Led in the Right Paths
Brian D. Dykstra (teacher at Hope PR Christian School in Walker, MI)
Proverbs 4:11-12: “I have taught thee in the way of wisdom; I have led thee in right paths. When thou goest, thy steps shall not be straitened; and when thou runnest, thou shalt not stumble.”
I still remember when my wife and I took our first child home from the hospital. I unlocked the door, stepped into the kitchen of our Loveland, Colorado, apartment, and placed the baby, who was safe and secure in her car seat, on the kitchen table. The baby immediately began to cry. I looked at my wife. I was wondering, “O.K., now what?” I knew nothing about babies. I had held one baby one time in all my life. I had no idea what this child wanted. Meeting the physical needs of our children is challenging enough. What about instructing them in the fear of God? So, what’s a father to do?
We have a good example to follow here. The father in Proverbs 4 taught and led his son. He was active in his son’s life to point out how the son should live his life before the face of God. The father was not a predestination fatalist. He did not assume the attitude that the salvation of his son was determined by God in eternity, so whatever he does, or does not do, is of no consequence. How could his actions affect God’s eternal determination of the destiny of his son’s soul? If his son is saved, he’s saved. If he is not, he’s not. It’s out of his hands and, therefore, there is nothing he can do about it either way.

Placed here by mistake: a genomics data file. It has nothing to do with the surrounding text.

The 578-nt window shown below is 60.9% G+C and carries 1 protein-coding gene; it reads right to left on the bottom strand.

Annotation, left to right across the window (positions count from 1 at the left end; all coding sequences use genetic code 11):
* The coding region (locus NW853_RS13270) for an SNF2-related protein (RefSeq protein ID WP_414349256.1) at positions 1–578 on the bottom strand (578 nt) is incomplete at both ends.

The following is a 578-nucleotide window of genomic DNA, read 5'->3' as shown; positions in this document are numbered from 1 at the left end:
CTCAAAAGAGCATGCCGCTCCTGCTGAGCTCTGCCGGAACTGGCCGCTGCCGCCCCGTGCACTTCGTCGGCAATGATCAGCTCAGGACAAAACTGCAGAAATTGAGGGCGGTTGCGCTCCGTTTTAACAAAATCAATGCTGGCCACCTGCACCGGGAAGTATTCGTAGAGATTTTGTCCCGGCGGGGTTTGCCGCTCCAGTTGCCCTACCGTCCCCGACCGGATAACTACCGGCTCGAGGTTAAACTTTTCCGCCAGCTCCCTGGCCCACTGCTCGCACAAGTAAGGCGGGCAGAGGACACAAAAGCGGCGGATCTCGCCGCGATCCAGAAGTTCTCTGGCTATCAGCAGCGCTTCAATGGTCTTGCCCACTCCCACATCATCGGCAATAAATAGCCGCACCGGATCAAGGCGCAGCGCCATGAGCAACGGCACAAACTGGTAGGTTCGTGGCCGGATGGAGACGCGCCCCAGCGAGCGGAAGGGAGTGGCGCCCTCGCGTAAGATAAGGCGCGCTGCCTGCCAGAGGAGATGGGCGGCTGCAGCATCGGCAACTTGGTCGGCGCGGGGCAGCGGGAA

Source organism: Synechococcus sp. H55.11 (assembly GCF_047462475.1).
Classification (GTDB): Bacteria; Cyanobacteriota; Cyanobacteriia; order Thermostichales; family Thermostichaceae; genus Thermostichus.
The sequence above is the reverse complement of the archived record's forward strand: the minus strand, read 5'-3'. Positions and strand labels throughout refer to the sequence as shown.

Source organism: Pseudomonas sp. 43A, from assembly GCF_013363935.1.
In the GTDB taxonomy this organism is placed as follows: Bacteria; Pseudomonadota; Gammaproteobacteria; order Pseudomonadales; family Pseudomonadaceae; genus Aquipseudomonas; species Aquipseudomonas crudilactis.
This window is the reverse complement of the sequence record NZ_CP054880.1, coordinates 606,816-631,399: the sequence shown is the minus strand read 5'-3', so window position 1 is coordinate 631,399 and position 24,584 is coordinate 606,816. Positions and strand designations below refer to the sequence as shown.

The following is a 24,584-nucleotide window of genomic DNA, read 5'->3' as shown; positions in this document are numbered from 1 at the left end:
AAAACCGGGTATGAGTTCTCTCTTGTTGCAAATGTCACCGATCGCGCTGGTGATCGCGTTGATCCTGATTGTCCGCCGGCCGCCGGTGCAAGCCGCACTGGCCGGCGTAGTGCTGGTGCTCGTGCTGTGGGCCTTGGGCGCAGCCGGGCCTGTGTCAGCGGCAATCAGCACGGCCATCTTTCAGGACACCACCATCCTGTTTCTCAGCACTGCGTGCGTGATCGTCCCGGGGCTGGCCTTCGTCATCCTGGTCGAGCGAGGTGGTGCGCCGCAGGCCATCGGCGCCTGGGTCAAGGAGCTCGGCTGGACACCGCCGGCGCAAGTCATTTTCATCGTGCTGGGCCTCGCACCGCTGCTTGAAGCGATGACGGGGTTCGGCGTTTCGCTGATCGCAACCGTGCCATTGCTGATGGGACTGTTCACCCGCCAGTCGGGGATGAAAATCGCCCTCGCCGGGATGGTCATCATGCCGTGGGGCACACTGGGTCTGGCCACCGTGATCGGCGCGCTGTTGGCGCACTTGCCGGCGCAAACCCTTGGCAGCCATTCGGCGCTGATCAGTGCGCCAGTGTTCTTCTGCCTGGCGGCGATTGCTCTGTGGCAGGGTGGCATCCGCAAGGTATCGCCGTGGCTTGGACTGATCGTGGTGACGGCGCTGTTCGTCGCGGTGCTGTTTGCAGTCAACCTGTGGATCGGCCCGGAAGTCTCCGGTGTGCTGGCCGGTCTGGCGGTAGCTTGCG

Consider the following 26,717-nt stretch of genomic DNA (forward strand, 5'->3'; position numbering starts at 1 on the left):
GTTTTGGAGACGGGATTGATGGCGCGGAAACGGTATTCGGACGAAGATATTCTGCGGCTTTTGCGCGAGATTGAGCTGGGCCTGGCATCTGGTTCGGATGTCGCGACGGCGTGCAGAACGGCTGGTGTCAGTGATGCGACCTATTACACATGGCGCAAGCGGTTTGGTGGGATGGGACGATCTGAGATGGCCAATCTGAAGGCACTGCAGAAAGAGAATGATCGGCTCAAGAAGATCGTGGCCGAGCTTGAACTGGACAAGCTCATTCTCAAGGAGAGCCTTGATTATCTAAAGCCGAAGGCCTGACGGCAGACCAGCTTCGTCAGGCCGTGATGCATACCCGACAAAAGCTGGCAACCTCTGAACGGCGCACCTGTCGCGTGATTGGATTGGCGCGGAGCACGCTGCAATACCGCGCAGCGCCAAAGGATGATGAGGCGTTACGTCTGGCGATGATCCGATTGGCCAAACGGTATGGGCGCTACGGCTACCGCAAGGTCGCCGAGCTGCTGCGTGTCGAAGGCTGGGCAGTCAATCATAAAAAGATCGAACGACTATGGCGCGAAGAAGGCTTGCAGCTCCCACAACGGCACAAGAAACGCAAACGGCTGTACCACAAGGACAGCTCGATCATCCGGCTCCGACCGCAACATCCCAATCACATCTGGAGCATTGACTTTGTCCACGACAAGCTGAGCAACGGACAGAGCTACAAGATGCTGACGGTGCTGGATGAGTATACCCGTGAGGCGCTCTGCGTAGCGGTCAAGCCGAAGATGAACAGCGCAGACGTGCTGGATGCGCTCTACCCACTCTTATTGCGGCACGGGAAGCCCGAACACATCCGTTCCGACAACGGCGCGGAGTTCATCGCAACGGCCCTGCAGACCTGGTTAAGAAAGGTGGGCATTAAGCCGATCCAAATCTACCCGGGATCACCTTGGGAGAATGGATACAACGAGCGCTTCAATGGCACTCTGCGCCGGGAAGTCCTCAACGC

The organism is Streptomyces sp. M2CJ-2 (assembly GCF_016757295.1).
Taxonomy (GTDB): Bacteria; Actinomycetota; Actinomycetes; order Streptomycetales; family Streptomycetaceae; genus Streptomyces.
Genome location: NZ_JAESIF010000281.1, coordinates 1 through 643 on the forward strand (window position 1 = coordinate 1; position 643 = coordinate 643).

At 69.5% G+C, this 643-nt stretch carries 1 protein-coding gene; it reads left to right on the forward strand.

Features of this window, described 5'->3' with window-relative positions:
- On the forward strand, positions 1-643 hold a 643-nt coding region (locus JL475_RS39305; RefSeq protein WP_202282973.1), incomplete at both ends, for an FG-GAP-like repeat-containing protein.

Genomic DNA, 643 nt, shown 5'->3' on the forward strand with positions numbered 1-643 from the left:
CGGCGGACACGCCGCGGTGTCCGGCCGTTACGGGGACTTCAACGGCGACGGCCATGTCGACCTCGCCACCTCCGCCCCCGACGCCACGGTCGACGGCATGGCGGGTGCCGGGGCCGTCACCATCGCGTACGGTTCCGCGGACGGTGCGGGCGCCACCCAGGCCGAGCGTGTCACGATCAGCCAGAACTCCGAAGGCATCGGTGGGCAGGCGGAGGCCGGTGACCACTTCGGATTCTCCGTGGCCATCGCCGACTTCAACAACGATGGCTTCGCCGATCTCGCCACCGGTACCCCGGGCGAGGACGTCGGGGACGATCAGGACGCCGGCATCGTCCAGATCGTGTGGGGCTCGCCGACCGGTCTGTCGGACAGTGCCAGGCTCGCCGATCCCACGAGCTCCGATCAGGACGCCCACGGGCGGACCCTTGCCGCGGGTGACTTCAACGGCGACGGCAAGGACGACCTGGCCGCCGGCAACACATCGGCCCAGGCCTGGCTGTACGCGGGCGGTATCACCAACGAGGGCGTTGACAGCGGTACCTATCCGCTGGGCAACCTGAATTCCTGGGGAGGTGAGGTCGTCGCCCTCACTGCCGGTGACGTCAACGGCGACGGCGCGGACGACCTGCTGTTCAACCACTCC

This father obeys his sovereign Lord. One aspect of being sovereign is that one may do as one pleases. He is free to do according to his own will. Nobody can tell him what to do. Yes, God is sovereignly free. He will elect whomsoever He will by grace alone.
Yet, there’s another aspect of sovereignty which we sometimes forget. A sovereign king has the right to tell those under him how he wants things to be done. God has told us how He wants His children reared. We may not sit back and hide behind the doctrine of predestination, as though we have no work to do in the rearing of His children. God commands us to teach and lead the children He has given to us. We had better do as He commands or there will be spiritual consequences, and God will hold us accountable.
This father taught his son. He pointed out the way marked out by God’s word. He told his son what was good and what was evil. God has the right to determine that and we have the obligation to obey. Just as a father taught his son the use of the bow and arrow to hit a target, the father pointed out the mark of obeying God.
This father also led his son. He and his son walked the same path of life, hand in hand, as a father leads his young son. This was not some random wandering, “Let’s see where the path happens to take us today.” The path was deliberately chosen. The father had a certain goal to achieve. He was not as a workman seeing whether or not he could bend a piece of wood into an as yet undetermined shape as an experiment. He was as a man placing his foot on his bow to bend it enough so he could pull the bowstring tight over it. He has a clearly defined goal, a dedicated purpose.